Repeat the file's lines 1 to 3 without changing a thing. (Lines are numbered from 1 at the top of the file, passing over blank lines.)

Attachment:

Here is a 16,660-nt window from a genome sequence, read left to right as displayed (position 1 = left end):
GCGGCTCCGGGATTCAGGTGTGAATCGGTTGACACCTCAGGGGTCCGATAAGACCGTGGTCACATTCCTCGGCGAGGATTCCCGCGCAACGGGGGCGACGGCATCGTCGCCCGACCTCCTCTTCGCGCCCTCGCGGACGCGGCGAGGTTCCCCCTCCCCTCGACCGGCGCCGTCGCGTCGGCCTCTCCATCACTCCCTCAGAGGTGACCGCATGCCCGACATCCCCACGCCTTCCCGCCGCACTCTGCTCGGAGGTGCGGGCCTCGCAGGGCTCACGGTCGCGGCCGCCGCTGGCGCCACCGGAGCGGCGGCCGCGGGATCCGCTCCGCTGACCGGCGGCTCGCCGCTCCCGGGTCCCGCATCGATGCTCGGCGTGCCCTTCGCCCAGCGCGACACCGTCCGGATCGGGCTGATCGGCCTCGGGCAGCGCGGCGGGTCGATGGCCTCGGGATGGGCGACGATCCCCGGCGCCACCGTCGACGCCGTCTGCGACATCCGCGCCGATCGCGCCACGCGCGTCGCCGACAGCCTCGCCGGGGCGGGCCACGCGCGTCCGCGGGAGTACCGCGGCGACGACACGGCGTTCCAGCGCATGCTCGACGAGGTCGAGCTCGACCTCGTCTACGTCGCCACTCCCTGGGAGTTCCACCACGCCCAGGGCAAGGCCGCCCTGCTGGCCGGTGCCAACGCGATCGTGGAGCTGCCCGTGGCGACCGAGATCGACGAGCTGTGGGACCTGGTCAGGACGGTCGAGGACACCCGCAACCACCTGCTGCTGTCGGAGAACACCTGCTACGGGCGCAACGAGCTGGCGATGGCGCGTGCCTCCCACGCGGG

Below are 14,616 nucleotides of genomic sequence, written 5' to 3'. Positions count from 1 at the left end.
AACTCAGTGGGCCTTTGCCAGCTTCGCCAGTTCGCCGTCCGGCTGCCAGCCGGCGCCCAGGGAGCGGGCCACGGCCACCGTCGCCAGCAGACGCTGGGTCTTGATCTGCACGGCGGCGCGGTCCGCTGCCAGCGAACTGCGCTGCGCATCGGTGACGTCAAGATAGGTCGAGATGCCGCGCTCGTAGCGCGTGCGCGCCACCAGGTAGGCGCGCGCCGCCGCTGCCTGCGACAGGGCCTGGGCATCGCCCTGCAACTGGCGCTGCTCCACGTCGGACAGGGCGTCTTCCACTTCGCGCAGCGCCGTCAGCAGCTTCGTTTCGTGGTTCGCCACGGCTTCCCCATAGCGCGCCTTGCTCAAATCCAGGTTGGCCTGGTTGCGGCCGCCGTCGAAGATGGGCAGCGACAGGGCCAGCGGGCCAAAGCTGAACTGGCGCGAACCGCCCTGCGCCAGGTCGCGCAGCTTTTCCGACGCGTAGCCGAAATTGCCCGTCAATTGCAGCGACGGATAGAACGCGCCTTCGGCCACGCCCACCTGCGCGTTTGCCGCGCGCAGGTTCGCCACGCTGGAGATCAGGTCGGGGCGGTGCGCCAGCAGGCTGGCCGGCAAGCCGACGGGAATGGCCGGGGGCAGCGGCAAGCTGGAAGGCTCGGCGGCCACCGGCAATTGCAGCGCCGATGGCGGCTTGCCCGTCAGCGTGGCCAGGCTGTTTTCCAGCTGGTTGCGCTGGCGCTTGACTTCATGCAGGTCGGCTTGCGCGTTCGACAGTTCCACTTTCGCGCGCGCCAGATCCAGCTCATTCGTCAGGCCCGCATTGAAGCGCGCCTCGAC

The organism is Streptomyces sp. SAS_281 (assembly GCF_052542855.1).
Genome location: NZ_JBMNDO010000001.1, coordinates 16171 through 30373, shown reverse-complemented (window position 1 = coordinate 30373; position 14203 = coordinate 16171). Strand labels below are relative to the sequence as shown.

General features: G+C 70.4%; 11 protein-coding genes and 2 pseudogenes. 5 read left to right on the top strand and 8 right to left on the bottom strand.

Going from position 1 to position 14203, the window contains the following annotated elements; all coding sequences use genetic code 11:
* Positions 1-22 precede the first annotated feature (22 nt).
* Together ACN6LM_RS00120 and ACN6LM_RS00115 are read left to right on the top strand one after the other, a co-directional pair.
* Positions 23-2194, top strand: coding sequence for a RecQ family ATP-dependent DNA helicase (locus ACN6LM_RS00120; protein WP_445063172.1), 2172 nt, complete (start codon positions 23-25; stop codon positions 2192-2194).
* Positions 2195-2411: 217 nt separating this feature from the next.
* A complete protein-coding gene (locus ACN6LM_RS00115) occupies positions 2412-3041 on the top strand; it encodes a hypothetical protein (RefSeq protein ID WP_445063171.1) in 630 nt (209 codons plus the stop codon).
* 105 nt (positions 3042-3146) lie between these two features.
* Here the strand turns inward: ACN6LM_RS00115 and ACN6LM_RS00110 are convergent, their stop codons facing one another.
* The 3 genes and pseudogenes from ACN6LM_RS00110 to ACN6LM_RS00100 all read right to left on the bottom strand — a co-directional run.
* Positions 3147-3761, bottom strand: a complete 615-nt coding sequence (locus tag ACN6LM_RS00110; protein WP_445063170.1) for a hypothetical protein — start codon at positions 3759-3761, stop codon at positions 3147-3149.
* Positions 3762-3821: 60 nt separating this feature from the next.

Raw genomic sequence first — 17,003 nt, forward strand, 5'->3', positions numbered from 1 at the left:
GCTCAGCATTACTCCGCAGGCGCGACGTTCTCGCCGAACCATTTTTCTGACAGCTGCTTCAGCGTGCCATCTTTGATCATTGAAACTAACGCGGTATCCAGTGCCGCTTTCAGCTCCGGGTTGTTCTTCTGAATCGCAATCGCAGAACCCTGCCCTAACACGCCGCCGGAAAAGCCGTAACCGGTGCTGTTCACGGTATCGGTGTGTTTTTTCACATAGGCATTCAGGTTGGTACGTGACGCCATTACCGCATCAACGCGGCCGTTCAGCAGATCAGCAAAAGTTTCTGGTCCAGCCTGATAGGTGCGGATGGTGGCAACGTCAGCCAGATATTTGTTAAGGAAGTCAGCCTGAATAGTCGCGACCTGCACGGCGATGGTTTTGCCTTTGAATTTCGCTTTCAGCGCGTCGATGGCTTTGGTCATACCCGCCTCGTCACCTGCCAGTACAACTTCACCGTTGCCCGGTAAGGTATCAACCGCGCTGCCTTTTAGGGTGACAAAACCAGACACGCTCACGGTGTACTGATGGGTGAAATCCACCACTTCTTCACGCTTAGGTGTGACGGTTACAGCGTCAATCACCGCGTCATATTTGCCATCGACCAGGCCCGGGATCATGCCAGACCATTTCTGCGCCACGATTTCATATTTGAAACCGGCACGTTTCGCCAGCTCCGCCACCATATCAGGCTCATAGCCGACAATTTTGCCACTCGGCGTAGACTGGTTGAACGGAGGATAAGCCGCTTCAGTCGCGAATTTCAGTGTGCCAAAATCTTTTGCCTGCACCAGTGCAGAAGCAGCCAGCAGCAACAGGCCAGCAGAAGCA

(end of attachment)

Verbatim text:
Here is a 16,660-nt window from a genome sequence, read left to right as displayed (position 1 = left end):
GCGGCTCCGGGATTCAGGTGTGAATCGGTTGACACCTCAGGGGTCCGATAAGACCGTGGTCACATTCCTCGGCGAGGATTCCCGCGCAACGGGGGCGACGGCATCGTCGCCCGACCTCCTCTTCGCGCCCTCGCGGACGCGGCGAGGTTCCCCCTCCCCTCGACCGGCGCCGTCGCGTCGGCCTCTCCATCACTCCCTCAGAGGTGACCGCATGCCCGACATCCCCACGCCTTCCCGCCGCACTCTGCTCGGAGGTGCGGGCCTCGCAGGGCTCACGGTCGCGGCCGCCGCTGGCGCCACCGGAGCGGCGGCCGCGGGATCCGCTCCGCTGACCGGCGGCTCGCCGCTCCCGGGTCCCGCATCGATGCTCGGCGTGCCCTTCGCCCAGCGCGACACCGTCCGGATCGGGCTGATCGGCCTCGGGCAGCGCGGCGGGTCGATGGCCTCGGGATGGGCGACGATCCCCGGCGCCACCGTCGACGCCGTCTGCGACATCCGCGCCGATCGCGCCACGCGCGTCGCCGACAGCCTCGCCGGGGCGGGCCACGCGCGTCCGCGGGAGTACCGCGGCGACGACACGGCGTTCCAGCGCATGCTCGACGAGGTCGAGCTCGACCTCGTCTACGTCGCCACTCCCTGGGAGTTCCACCACGCCCAGGGCAAGGCCGCCCTGCTGGCCGGTGCCAACGCGATCGTGGAGCTGCCCGTGGCGACCGAGATCGACGAGCTGTGGGACCTGGTCAGGACGGTCGAGGACACCCGCAACCACCTGCTGCTGTCGGAGAACACCTGCTACGGGCGCAACGAGCTGGCGATGGCGCGTGCCTCCCACGCGGG

Below are 14,616 nucleotides of genomic sequence, written 5' to 3'. Positions count from 1 at the left end.